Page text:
Lesotho's Thomas Thabane. Picture: ARNOLD PRONTO
Lesotho's Thomas Thabane. Picture: ARNOLD PRONTO

Maseru — Lesotho’s prime minister has bowed to pressure to step down over evidence allegedly linking him to the murder of his estranged wife, the ruling party said on Thursday.

Senior members of the All Basotho Convention (ABC) party have accused Thomas Thabane of hampering investigations into the killing. They called for his resignation last week.

In June 2017, unidentified assailants gunned down his wife, Lipolelo Thabane, on the outskirts of Lesotho’s capital Maseru, two days before her husband’s inauguration. The murder was brought back into the limelight last week by a letter from Lesotho’s police chief Holomo Molibeli.

It claimed that communication records from the day of the crime picked up Thabane’s mobile phone number. The letter — dated December 23 2019 — became public in court documents filed by Molibeli after Thabane tried to suspend him over a separate matter.

“Mr Thabane has already made known his decision to resign to the cabinet in its seating on Tuesday,” ABC spokesperson Montoeli Masoetsa told AFP on Thursday. He said the next step for the party is to appoint a replacement, who would need to be approved by parliament. “There is no exact date in place as to when Thabane shall step down but it’s going to be soon,” Masoetsa said.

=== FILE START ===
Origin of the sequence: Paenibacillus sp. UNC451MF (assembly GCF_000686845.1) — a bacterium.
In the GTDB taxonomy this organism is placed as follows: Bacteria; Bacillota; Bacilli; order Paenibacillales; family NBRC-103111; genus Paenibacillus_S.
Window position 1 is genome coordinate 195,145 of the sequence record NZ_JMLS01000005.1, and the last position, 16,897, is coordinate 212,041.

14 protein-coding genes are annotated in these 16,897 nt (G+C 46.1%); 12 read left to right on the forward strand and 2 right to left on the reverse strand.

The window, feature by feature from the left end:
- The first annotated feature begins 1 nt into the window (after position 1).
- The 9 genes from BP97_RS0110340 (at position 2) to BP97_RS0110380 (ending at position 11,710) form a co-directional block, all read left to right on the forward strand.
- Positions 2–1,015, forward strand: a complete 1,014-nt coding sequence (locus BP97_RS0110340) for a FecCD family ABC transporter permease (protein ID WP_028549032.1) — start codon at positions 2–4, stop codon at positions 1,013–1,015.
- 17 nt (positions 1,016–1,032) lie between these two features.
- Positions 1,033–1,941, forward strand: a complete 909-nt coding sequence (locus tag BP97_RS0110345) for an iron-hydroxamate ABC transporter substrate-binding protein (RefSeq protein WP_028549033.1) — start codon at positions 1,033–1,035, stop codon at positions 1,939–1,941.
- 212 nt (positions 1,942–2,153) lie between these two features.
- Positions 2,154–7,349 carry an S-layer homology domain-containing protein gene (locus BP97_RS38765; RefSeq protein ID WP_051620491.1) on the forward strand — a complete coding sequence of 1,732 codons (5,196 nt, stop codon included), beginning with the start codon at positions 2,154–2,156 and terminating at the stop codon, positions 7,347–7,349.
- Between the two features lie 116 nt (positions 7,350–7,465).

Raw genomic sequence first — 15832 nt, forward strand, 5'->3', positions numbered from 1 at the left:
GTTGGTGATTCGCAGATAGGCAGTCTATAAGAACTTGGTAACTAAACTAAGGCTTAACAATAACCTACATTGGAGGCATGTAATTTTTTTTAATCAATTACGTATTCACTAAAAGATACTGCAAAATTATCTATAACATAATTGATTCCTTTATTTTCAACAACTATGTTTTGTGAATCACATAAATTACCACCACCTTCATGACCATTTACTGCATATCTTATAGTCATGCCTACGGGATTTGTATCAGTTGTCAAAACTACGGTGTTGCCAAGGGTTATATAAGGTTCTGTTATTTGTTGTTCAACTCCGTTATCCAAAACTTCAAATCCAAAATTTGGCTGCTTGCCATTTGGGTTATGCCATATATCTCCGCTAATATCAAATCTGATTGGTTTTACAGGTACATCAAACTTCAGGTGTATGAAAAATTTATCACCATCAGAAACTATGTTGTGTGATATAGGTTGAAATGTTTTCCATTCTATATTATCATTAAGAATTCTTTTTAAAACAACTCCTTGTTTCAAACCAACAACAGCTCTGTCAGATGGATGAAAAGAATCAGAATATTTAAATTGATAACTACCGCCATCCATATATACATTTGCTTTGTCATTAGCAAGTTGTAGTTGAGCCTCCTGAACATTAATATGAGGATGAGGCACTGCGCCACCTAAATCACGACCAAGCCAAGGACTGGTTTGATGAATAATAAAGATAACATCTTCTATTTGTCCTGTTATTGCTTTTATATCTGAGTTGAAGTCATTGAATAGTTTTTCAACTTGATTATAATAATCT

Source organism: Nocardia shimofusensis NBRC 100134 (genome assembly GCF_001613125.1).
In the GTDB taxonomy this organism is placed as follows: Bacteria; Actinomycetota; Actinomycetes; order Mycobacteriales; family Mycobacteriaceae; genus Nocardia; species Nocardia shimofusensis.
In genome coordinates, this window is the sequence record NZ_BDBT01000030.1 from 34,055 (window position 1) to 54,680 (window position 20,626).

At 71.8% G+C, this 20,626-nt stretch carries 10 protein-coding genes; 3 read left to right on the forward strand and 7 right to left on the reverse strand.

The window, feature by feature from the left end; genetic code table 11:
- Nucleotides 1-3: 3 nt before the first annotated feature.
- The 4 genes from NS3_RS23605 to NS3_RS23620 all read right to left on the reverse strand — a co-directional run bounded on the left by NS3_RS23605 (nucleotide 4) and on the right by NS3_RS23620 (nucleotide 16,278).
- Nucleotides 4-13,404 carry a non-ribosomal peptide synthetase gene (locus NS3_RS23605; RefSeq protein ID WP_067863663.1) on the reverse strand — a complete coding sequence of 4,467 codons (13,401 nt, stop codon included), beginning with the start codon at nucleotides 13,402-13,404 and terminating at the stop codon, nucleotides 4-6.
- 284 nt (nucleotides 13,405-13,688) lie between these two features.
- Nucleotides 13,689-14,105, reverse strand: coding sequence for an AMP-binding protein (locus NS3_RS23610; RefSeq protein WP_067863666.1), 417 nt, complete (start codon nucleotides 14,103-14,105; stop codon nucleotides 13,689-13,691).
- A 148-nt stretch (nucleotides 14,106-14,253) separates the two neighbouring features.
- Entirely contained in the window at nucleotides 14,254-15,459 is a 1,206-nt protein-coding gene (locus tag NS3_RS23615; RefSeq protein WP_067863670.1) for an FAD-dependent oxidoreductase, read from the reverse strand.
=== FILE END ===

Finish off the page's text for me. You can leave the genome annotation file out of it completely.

Lipolelo’s murder sent shock waves through the small, poverty-stricken nation, which is ringed by SA. At the time his estranged wife was killed, Thabane had been embroiled in bitter divorce proceedings. Meanwhile, police have been unable to trace Thabane’s current wife, Maesaiah Thabane, since she failed to appear for questioning on January 10.

A court has issued a warrant for her arrest, which she unsuccessfully appealed.

Other high-profile figures have since also been summoned to provide information on the case, including the minister of water affairs and the government secretary. “Government cannot be above [the] law,” communications minister Thesele Maseribane told reporters in Maseru. “We would like to see [Maesaiah Thabane] back home and go to the courts, like everybody else.”


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